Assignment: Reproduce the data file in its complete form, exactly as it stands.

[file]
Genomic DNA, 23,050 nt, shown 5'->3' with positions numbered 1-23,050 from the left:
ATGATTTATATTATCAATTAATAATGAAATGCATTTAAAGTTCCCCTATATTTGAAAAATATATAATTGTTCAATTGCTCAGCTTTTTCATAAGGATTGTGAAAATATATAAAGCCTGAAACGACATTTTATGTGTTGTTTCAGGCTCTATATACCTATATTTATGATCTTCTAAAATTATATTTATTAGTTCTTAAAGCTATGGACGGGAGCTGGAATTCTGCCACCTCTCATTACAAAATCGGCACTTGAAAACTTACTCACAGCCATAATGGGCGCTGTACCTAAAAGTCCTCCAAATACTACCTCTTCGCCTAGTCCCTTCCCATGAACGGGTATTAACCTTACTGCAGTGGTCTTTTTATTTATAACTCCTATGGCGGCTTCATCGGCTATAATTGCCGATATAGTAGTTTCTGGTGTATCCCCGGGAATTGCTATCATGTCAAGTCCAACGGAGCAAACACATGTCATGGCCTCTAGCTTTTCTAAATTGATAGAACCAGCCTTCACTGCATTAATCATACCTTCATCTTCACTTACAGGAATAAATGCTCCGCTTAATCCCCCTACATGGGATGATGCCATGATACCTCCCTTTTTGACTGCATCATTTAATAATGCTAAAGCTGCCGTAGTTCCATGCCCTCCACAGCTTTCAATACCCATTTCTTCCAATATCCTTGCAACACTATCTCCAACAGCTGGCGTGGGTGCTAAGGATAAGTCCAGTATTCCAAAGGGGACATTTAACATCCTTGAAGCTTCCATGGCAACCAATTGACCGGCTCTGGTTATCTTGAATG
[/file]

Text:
Genomic DNA, 23,050 nt, shown 5'->3' with positions numbered 1-23,050 from the left:
ATGATTTATATTATCAATTAATAATGAAATGCATTTAAAGTTCCCCTATATTTGAAAAATATATAATTGTTCAATTGCTCAGCTTTTTCATAAGGATTGTGAAAATATATAAAGCCTGAAACGACATTTTATGTGTTGTTTCAGGCTCTATATACCTATATTTATGATCTTCTAAAATTATATTTATTAGTTCTTAAAGCTATGGACGGGAGCTGGAATTCTGCCACCTCTCATTACAAAATCGGCACTTGAAAACTTACTCACAGCCATAATGGGCGCTGTACCTAAAAGTCCTCCAAATACTACCTCTTCGCCTAGTCCCTTCCCATGAACGGGTATTAACCTTACTGCAGTGGTCTTTTTATTTATAACTCCTATGGCGGCTTCATCGGCTATAATTGCCGATATAGTAGTTTCTGGTGTATCCCCGGGAATTGCTATCATGTCAAGTCCAACGGAGCAAACACATGTCATGGCCTCTAGCTTTTCTAAATTGATAGAACCAGCCTTCACTGCATTAATCATACCTTCATCTTCACTTACAGGAATAAATGCTCCGCTTAATCCCCCTACATGGGATGATGCCATGATACCTCCCTTTTTGACTGCATCATTTAATAATGCTAAAGCTGCCGTAGTTCCATGCCCTCCACAGCTTTCAATACCCATTTCTTCCAATATCCTTGCAACACTATCTCCAACAGCTGGCGTGGGTGCTAAGGATAAGTCCAGTATTCCAAAGGGGACATTTAACATCCTTGAAGCTTCCATGGCAACCAATTGACCGGCTCTGGTTATCTTGAATG